There’s no sugar-coating what happens in “Adú,'” a Spanish film about the trials of human migration in Africa. The pall of death hangs over it. A child endures horrors no child should experience, and all of those deaths directly impact him.
However Netflix is pitching this, “Adú” is grim going and nobody’s idea of a sentimental or even hopeful tale.
Actually, it’s three tales — that of the title character, a little Cameroonian boy (Moustapha Oumarou) who looks to be about seven, a globetrotting wildlife charity representative (veteran Spanish character actor Luis Tosar) trying, in vain, the save elephants in Cameroon, and Spanish border guards facing the hordes who charge the fence in Spanish Morocco, trying to escape Africa for Europe.
It’s an unwieldy structure that screenwriter Alejandro Hernández (“The Motive”) works out, with those second and third stories less integral to the overall theme of the film, and less interesting to boot. But even in Spain (and for Netflix), you’ve got to throw some familiar faces and names at the public or nobody will want to see your movie about what Africans go through to reach Spain.
The mob at the border of Melila, in Spanish Morocco, is where an African, screaming that he is a refugee, gets hung up on the razor wire, fights to free himself and fights the Spanish guards trying to get him loose. He falls and dies.
Depending on what happened, careers could end, at the very least.
In Cameroon, little Adú is getting a cycling lesson from his sister Alila (Zayiddiya Dissou) when they stumble upon poachers killing and butchering an elephant. They flee, ditching the bike.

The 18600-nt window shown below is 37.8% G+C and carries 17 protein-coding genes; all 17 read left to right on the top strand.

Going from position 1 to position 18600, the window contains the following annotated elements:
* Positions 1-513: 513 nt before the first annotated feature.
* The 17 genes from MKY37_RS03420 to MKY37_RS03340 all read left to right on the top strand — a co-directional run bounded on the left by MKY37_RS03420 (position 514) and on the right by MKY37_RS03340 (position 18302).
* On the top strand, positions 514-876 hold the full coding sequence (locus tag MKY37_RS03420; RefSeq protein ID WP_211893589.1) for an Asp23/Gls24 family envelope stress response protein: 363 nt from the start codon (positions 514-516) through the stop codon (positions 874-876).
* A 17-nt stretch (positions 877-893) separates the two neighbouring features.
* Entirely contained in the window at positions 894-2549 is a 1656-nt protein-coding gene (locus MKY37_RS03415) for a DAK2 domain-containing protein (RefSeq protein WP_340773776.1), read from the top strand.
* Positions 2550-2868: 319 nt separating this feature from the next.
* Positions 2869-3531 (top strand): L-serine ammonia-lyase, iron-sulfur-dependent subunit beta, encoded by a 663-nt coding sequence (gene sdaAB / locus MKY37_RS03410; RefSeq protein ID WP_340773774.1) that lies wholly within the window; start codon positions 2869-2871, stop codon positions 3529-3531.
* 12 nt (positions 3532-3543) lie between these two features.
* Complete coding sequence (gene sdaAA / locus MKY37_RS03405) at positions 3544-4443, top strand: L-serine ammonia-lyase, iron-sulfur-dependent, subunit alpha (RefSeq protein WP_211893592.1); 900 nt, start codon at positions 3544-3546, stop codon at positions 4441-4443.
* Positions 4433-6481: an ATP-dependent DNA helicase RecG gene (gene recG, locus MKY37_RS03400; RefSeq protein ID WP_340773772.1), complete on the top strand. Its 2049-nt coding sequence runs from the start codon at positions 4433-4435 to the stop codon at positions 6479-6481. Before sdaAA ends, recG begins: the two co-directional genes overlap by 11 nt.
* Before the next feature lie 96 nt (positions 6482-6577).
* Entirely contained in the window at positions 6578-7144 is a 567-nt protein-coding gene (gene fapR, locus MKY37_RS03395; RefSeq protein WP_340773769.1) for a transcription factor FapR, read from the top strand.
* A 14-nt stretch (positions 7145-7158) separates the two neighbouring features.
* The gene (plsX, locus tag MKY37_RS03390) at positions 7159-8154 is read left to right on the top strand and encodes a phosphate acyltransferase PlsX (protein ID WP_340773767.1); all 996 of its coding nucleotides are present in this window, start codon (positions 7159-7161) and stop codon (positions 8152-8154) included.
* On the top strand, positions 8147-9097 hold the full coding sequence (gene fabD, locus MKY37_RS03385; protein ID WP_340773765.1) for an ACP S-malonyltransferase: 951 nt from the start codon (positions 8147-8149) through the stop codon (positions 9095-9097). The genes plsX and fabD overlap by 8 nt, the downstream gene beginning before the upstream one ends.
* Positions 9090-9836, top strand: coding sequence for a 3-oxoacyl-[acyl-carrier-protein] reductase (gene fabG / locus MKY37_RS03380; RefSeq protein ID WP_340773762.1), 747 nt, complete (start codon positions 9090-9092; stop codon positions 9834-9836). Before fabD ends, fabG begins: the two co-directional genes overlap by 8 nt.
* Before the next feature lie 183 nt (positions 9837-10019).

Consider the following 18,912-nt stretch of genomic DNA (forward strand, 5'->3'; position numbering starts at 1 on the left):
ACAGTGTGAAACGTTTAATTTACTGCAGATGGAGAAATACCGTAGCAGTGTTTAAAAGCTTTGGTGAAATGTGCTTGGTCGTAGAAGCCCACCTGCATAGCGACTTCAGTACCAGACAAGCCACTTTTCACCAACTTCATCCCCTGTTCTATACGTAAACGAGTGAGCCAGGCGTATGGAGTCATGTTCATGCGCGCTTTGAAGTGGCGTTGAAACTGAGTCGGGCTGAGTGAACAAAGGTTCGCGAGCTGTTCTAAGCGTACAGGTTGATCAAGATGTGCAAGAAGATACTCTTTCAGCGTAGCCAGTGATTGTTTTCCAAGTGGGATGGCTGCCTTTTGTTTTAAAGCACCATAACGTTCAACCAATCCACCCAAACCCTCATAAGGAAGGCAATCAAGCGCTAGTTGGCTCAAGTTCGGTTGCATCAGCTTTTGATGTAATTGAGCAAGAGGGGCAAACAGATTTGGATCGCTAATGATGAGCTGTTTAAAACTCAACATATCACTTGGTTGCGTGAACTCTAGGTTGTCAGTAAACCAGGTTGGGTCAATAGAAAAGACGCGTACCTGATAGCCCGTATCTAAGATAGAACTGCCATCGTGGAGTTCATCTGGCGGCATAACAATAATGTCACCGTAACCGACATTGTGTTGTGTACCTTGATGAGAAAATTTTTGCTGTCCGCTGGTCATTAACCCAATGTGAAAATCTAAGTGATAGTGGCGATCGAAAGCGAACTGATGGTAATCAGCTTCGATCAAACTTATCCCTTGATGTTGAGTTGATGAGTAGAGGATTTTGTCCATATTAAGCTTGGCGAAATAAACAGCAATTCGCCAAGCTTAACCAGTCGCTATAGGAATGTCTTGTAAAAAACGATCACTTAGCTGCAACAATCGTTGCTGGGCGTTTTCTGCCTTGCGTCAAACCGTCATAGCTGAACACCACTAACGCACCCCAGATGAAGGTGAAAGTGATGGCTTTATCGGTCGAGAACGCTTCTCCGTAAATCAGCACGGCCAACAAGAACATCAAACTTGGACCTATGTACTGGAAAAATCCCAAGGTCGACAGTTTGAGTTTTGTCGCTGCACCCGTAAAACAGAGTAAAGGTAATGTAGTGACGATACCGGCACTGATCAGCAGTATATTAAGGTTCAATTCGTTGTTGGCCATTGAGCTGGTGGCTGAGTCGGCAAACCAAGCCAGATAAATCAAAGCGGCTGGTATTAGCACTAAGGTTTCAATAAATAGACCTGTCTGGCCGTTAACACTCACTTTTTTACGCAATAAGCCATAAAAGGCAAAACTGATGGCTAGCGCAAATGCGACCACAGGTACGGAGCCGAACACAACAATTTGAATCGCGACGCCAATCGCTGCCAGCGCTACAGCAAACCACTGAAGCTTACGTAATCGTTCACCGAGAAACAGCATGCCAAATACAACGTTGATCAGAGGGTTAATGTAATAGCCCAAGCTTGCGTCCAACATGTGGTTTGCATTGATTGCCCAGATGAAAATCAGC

There will be consequences for that. The local game wardens are always too late to save the elephant, “the most important animal in the park” (in English, French and Spanish — with subtitles). But their NGO advisor, Gonzalo (Tosar) figures the bike is the clue.
So do the thugs who show up at Adú and Alika’s stilt house on the outskirts of Mbama. The children free. Their mother isn’t so lucky.
But their father earlier made arrangements for them to come north. Their auntie drops them off with the mule, not thinking for a minute that human traffickers are slime the world over. He takes them to the airport, tells them how to stow away on a jet, and ditches them. It isn’t even going to Spain.
Meanwhile, Gonzalo’s being ordered out of the country for not getting along with the locals, focusing only on the animals he wants to protect. His troubled, flirtatious druggy of a daughter (Anna Castillo) picks this moment for a visit. He frets and lectures. But at least the rebellious “adult” Sandra gets a free Cameroonian bike out of it.
Meanwhile, the guards are getting their stories straight, even though the fence incident seems pretty clearly an accident that resulted from the actions of a chaotic mob.
But it is Adú’s quest that holds our interest here. He stumbles from Cameroon to Senegal and Mauritania, copes with more death, attempted sexual assault and a pummeling he takes when he and a new traveling companion (Adam Nourou) try to steal food.
Will they, or at least he, make it to Morocco? Will all three stories neatly align, at some point?
Director Salvador Calvo gets to show us a lot of Africa, from the teeming cities below the Sahara to the posh living in the formerly European enclave city of Alhucemas.
The cast is sharp, with young Oumarou, Dissou and Nourou the standouts.
But the three-interlocking stories structure is unwieldy at best, frustrating most of the time. The linking up of stories is less important than the stories themselves, and Adú’s agonizing journey is one we miss when one of the guards is having an attack of conscience, or the rebellious daughter is acting out against her environmentalist dad by buy a “fake” elephant tusk.
It’s a grim slog for such a mixed-bag of a movie, but the one story that matters almost makes up for the dullness of those stories that matter less.
MPAA Rating: TV-MA, violence, deaths, sexual content, much of it involving children
Cast: Moustapha Oumarou, Luis Tosar, Adam Nourou, Álvaro Cervantes, Anna Castillo and Zayiddiya Dissou
Credits: Directed by Salvador Calvo, script by Alejandro Hernández. A Netflix release.
Running time: 1:5